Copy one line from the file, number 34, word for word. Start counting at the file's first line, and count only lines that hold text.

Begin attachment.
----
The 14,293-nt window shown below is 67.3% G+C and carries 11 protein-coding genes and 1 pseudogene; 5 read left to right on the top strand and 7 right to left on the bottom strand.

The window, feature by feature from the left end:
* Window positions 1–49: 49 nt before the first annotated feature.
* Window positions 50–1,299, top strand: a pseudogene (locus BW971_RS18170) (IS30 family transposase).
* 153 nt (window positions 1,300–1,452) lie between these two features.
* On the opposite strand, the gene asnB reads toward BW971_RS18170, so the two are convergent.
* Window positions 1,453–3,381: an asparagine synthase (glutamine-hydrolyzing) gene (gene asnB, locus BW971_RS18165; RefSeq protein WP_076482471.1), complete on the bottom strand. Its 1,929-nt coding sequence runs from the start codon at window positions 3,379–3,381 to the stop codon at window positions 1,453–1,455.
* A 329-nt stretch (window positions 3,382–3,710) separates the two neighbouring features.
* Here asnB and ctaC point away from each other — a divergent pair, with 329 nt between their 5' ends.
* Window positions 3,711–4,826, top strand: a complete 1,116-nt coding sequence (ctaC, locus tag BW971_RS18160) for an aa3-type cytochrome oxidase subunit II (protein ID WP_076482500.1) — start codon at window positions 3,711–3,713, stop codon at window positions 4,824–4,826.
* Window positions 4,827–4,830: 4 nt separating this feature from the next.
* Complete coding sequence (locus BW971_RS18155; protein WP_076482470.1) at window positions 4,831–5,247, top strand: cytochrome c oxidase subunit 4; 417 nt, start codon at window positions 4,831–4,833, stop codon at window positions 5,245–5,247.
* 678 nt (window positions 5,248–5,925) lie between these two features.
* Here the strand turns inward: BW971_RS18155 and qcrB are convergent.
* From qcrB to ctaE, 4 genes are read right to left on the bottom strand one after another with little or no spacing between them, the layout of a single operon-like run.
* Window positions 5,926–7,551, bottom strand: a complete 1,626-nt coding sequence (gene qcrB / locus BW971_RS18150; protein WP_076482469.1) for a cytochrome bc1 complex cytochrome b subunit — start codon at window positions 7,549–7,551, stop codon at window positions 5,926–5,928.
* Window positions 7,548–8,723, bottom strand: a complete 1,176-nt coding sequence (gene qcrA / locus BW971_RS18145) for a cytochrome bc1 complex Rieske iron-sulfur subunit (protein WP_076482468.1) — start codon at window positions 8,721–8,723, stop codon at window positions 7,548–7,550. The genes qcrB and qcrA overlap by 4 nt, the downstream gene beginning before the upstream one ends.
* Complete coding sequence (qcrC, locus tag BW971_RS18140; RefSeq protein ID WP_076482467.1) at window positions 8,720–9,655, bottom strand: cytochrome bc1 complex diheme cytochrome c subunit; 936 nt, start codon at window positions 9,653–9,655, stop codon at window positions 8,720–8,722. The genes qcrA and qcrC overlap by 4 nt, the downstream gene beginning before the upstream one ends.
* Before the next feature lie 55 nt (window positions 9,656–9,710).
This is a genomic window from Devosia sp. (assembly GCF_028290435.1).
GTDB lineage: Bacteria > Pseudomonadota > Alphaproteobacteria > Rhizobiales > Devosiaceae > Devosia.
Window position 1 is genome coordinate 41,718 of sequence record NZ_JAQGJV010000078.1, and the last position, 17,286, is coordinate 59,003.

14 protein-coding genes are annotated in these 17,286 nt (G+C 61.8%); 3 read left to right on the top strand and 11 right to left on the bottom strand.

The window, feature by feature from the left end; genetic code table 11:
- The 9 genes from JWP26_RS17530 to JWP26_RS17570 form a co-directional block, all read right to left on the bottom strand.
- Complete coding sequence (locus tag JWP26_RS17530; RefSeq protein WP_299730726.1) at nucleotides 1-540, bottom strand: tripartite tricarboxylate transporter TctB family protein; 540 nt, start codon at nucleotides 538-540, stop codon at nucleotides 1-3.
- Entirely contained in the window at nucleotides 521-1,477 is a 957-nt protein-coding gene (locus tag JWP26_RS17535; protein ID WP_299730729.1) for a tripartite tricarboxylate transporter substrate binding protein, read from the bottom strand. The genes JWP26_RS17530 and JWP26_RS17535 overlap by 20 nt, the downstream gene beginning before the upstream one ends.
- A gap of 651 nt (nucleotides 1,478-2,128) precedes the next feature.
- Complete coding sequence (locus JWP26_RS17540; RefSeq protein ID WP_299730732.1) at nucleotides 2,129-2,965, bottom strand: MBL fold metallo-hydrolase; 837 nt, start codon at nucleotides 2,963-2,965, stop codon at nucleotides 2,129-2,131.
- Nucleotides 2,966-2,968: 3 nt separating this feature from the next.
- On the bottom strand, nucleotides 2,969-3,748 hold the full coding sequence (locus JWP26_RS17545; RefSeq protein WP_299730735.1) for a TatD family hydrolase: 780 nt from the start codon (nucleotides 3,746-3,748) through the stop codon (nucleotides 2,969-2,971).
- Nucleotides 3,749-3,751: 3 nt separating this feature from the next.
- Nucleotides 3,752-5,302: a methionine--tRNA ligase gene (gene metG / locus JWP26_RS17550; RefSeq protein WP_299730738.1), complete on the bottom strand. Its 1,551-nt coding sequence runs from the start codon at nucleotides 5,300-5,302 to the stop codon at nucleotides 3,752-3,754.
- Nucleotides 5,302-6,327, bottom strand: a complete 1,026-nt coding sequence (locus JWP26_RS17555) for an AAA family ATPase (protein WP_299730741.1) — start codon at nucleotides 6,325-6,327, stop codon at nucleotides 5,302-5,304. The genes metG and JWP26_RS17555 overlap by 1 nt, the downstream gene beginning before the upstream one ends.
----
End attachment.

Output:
- Nucleotides 5,302-6,327, bottom strand: a complete 1,026-nt coding sequence (locus JWP26_RS17555) for an AAA family ATPase (protein WP_299730741.1) — start codon at nucleotides 6,325-6,327, stop codon at nucleotides 5,302-5,304. The genes metG and JWP26_RS17555 overlap by 1 nt, the downstream gene beginning before the upstream one ends.